This value is concerned with looking out for oneself as opposed to one's group or organization. In high
individualism cultures, such as the United States and Canada, personal initiative and competitiveness are
valued strongly. Organizations in individualistic cultures often have high turnover rates and individual
rather than group decision-making processes. Employee empowerment is supported when members
believe that it improves the probability of personal gain. These cultures encourage personal initiative,
competitiveness, and individual autonomy. Conversely, in low individualism countries, such as Taiwan,
Japan, and Peru, allegiance to one's group is paramount. Organizations operating in these cultures tend to
favor cooperation among employees and loyalty to the company.
Table of Contents:
  1. The Challenge for Organizations:The Growth and Relevance of OD
  2. OD: A Unique Change Strategy:OD consultants utilize a behavioral science base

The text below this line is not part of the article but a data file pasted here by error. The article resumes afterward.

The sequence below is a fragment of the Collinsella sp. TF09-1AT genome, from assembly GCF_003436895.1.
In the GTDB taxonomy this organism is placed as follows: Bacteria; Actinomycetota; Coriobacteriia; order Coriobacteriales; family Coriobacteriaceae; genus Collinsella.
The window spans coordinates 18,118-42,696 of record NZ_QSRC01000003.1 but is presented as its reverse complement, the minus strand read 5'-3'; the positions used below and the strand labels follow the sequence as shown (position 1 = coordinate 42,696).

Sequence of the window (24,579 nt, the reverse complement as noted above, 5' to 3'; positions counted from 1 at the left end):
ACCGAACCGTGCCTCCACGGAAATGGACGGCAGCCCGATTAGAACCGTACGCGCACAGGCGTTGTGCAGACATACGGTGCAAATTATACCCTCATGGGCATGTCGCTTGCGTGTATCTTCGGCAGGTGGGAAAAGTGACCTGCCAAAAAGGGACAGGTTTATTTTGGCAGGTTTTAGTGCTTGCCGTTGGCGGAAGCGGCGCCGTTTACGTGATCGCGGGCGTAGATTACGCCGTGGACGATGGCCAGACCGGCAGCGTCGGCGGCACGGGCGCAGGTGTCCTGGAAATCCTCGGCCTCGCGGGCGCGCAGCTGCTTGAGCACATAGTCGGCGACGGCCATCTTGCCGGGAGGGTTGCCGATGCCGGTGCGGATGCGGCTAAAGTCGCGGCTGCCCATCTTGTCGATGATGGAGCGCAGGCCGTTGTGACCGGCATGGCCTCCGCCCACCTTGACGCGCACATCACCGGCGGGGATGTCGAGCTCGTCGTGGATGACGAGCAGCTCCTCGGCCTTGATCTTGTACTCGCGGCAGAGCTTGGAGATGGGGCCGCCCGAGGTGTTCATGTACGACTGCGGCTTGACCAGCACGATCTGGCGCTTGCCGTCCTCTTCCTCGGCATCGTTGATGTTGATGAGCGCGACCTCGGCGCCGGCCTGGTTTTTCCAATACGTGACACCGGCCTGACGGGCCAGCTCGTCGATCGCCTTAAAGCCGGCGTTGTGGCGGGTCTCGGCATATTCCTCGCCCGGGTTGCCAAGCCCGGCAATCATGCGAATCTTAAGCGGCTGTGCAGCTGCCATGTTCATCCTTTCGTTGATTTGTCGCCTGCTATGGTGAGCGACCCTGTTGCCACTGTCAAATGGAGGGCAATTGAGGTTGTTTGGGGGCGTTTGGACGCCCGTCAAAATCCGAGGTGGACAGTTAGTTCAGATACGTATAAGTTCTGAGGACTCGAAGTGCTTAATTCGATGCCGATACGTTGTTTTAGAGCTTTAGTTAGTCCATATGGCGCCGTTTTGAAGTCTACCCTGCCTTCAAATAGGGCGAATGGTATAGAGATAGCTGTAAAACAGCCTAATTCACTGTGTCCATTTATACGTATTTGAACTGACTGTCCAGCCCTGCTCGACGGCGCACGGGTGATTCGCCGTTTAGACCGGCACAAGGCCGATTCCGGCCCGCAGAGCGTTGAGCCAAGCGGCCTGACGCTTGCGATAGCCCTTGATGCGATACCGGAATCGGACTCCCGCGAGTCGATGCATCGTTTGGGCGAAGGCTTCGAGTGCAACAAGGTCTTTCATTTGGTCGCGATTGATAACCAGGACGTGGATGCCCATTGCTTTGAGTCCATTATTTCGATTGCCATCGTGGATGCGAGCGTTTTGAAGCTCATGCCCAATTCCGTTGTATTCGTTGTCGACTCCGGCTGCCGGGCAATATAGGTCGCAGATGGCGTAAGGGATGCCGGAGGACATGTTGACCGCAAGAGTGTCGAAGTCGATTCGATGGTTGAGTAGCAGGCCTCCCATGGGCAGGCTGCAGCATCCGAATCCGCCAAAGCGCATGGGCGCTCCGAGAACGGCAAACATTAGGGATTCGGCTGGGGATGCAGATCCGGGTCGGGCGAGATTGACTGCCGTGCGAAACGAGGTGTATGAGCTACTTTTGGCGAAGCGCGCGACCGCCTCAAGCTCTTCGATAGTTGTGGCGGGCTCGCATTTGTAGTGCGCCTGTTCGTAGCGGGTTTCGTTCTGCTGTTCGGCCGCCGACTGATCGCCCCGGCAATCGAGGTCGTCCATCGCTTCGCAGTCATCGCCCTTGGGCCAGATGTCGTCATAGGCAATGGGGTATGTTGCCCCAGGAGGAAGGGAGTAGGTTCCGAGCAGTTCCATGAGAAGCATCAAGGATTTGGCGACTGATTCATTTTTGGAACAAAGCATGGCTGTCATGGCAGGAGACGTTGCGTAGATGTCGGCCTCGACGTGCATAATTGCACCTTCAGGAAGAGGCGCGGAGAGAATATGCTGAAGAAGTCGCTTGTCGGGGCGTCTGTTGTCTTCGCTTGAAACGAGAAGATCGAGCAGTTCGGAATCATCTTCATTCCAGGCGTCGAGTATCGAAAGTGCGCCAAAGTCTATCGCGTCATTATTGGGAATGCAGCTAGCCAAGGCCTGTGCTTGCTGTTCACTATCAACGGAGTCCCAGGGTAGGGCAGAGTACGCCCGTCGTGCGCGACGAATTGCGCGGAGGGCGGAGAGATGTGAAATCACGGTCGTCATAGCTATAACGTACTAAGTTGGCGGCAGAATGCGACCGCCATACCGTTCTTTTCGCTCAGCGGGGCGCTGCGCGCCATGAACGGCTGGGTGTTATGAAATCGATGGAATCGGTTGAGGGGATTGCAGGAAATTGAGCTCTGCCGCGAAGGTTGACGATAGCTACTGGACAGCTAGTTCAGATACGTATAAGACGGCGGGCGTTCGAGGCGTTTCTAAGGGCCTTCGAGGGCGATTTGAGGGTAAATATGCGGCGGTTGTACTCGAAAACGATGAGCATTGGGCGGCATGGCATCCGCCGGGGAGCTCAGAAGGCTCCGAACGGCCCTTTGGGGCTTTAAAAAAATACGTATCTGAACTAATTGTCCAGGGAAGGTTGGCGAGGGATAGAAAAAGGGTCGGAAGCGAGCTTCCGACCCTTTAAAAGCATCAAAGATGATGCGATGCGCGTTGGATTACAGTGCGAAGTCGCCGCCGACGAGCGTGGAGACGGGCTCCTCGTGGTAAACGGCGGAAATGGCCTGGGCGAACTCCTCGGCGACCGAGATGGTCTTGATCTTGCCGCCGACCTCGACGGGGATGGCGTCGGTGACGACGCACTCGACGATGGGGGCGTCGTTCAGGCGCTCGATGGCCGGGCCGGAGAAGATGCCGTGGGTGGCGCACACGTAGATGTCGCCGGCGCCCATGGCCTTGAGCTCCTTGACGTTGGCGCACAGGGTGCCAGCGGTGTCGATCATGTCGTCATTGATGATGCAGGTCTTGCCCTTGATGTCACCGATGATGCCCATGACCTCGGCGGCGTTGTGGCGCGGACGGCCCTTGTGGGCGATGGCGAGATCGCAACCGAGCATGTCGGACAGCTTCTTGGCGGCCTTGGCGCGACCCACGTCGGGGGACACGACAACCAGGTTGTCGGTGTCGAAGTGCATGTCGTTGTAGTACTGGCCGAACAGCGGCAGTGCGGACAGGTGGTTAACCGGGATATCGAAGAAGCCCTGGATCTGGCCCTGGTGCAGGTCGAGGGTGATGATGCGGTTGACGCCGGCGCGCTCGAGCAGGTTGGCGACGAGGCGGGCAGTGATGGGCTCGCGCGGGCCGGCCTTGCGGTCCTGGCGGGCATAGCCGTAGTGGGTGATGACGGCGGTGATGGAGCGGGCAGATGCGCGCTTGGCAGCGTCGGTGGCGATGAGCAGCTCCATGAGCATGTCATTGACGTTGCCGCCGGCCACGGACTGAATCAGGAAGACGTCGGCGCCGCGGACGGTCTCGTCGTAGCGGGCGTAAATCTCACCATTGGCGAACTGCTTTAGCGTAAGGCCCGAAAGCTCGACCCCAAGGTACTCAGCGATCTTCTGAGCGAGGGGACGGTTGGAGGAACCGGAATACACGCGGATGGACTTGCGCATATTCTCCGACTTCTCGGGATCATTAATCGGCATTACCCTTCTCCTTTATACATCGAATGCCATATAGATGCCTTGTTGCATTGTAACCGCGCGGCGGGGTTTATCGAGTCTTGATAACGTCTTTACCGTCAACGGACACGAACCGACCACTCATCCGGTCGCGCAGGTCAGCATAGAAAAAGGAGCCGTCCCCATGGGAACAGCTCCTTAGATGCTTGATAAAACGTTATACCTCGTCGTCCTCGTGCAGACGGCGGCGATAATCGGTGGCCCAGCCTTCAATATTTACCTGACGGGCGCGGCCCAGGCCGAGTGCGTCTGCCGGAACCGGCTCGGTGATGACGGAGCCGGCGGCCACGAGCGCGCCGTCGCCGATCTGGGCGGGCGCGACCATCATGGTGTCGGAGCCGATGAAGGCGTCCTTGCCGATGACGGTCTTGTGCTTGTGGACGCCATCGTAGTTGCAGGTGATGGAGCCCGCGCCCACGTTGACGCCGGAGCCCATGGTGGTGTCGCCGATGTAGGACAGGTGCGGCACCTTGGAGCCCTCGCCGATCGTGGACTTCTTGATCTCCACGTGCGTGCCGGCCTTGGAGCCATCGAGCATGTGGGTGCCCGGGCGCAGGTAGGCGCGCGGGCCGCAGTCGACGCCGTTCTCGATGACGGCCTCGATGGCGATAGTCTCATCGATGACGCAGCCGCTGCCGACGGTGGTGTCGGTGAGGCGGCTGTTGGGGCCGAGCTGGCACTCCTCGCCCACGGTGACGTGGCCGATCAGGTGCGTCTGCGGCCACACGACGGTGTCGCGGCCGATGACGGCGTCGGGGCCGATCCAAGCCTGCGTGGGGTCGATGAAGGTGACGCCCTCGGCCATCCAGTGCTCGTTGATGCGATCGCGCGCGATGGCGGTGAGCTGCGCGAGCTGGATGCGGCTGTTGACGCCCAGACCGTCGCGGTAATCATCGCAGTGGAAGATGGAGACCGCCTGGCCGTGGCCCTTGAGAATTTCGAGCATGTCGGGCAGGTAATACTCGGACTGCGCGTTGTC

3. What an “ideal” effective, healthy organization would look like?:
  4. The Evolution of OD:Laboratory Training, Likert Scale, Scoring and analysis,
  5. The Evolution of OD:Participative Management, Quality of Work Life, Strategic Change
  6. The Organization Culture:Adjustment to Cultural Norms, Psychological Contracts
  7. The Nature of Planned Change:Lewin’s Change Model, Case Example: British Airways
  8. Action Research Model:Termination of the OD Effort, Phases not Steps
  9. General Model of Planned Change:Entering and Contracting, Magnitude of Change
  10. The Organization Development Practitioner:External and Internal Practitioners
  11. Creating a Climate for Change:The Stabilizer Style, The Analyzer Style
  12. OD Practitioner Skills and Activities:Consultant’s Abilities, Marginality
  13. Professional Values:Professional Ethics, Ethical Dilemmas, Technical Ineptness
  14. Entering and Contracting:Clarifying the Organizational Issue, Selecting an OD Practitioner
  15. Diagnosing Organizations:The Process, The Performance Gap, The Interview Data
  16. Organization as Open Systems:Equifinality, Diagnosing Organizational Systems